Vicki Wood: Passing the test

Vicki Wood

Vicki Wood took her first SAT at age 32, 10 years after she finished college. Surrounded by nervous teenagers and clutching her sharpened No. 2 pencil, she completed the test as a personal challenge and a possible career move — and she hasn’t looked back.

“There’s a science to it,” says Wood, an SAT prep course developer and instructor, of the dreaded college entrance exam. “If you had told me at 16 that I’d be taking the SAT over and over, I would have laughed. But once you get into these tests, you realize they’re puzzles. So it becomes fun to unlock the puzzle and see the pattern and help students do the same.”

The former Michigan resident — who only took the ACT back when she was applying to colleges — was working as a customer service representative for PowerScore Test Preparation when she decided to secretly study for the SAT in hopes of becoming a PowerScore teacher. Though she scored in the top 7 percent of test takers that spring, PowerScore teachers need to score in the top 1 percent.

Wood was crushed, and confessed to her boss what she’d been doing on the side. Her employer encouraged her to retake the test after first completing a PowerScore SAT prep course. She did, and three months later scored in the 99th percentile.

“I’ve been writing and teaching SAT and ACT prep courses and books ever since,” says Wood, who continues to take the test periodically and is currently 40 points shy of a perfect score. “I’ve had a perfect score in reading and a perfect score in writing, but one missed question in math.”

Her quest for perfection is about to get even tougher.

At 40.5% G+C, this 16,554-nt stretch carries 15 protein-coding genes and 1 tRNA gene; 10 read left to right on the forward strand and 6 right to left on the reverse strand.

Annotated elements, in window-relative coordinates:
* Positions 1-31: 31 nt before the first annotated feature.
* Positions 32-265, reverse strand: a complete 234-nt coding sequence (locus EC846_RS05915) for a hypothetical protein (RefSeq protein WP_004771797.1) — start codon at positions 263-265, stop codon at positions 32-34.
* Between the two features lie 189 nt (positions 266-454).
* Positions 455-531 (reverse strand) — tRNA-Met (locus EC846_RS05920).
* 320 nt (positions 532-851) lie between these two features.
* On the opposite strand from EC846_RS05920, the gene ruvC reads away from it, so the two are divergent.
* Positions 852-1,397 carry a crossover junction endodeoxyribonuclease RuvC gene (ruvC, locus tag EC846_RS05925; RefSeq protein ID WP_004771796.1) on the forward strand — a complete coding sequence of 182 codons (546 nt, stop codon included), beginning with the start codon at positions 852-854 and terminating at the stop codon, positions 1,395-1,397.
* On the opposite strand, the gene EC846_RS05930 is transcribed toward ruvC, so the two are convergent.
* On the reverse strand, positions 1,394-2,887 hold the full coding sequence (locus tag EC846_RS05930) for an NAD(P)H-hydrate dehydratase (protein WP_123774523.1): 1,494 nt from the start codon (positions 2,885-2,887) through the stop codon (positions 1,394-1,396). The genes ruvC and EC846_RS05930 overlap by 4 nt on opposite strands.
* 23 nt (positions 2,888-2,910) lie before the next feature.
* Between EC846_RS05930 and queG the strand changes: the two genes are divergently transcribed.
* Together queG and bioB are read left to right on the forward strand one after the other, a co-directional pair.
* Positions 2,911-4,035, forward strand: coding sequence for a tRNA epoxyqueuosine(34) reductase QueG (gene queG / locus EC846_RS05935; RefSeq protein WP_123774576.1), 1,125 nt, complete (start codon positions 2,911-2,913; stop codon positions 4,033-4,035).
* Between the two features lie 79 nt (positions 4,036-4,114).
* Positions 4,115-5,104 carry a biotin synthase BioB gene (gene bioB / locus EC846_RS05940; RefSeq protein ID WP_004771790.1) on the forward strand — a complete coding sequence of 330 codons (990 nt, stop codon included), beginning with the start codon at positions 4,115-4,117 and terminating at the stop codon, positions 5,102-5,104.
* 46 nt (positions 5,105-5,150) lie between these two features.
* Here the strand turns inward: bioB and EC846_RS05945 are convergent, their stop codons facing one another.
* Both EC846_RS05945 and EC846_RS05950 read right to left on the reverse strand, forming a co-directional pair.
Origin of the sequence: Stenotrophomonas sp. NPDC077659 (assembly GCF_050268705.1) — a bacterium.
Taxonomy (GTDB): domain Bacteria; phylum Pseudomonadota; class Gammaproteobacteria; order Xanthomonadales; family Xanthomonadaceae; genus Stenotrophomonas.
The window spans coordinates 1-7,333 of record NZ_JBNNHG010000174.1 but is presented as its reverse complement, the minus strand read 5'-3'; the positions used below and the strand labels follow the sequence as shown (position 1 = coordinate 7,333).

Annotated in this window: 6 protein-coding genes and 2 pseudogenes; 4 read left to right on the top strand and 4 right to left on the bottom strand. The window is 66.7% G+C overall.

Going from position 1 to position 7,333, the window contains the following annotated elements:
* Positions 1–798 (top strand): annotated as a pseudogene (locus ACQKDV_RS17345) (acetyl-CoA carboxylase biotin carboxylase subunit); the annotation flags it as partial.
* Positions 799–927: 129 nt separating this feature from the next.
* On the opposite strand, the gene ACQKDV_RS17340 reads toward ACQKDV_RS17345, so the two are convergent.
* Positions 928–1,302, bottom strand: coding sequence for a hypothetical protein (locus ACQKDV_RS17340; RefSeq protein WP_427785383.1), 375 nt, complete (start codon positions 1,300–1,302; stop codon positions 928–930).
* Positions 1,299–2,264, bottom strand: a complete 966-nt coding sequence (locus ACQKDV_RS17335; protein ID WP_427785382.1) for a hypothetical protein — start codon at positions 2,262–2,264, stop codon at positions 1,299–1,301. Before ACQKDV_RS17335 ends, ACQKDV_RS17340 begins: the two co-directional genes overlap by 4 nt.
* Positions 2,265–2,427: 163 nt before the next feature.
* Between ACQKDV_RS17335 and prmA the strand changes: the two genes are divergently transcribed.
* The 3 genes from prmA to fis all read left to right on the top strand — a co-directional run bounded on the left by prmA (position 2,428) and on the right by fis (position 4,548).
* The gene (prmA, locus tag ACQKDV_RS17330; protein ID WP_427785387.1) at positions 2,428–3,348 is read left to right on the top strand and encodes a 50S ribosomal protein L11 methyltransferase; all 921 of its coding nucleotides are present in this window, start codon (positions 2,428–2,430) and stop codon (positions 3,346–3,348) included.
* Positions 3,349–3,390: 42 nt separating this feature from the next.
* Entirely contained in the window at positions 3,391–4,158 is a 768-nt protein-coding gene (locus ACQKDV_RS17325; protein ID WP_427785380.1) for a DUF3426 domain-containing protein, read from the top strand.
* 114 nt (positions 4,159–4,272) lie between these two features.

“They’re changing the test on us in March, starting to align it more with Common Core,” Wood says. “So we’re cautioning students to take the ACT this year instead of the SAT. We don’t want anybody to be the College Board’s guinea pig.”

Enrollment is indeed down for Wood’s PowerScore SAT prep courses, which makes her happy.

“There are significant changes to the test, the new one will be much more difficult, more curriculum-based,” she says. “The current SAT is more critical thinking-based, which is why the classes are so successful, because we can teach the students the patterns to use to answer them.”

She and her colleagues at PowerScore have a handful of new practice tests and will continue to gather more as they’re released, analyzing the revamped test to come up with an overhauled prep course.

Wood, who estimates she’s taught about 600 Lowcountry students how to do their best on the SAT and ACT, guarantees at least a 300-point increase in test scores after her courses, and has seen as high as a 590-point increase from one Hilton Head student.

She has also written a Hilton Head-based children’s book, “Dinner on the Docks,” about a cat anticipating her feast from shrimp season’s opening day. She didn’t manage much marketing for the book, as she and her husband have been busy with their 5-year-old twins.

“I started them early with SAT vocabulary words,” she says with a laugh. But alas, the vocabulary portion of the test is also changing. “I guess it was all for naught,” she says.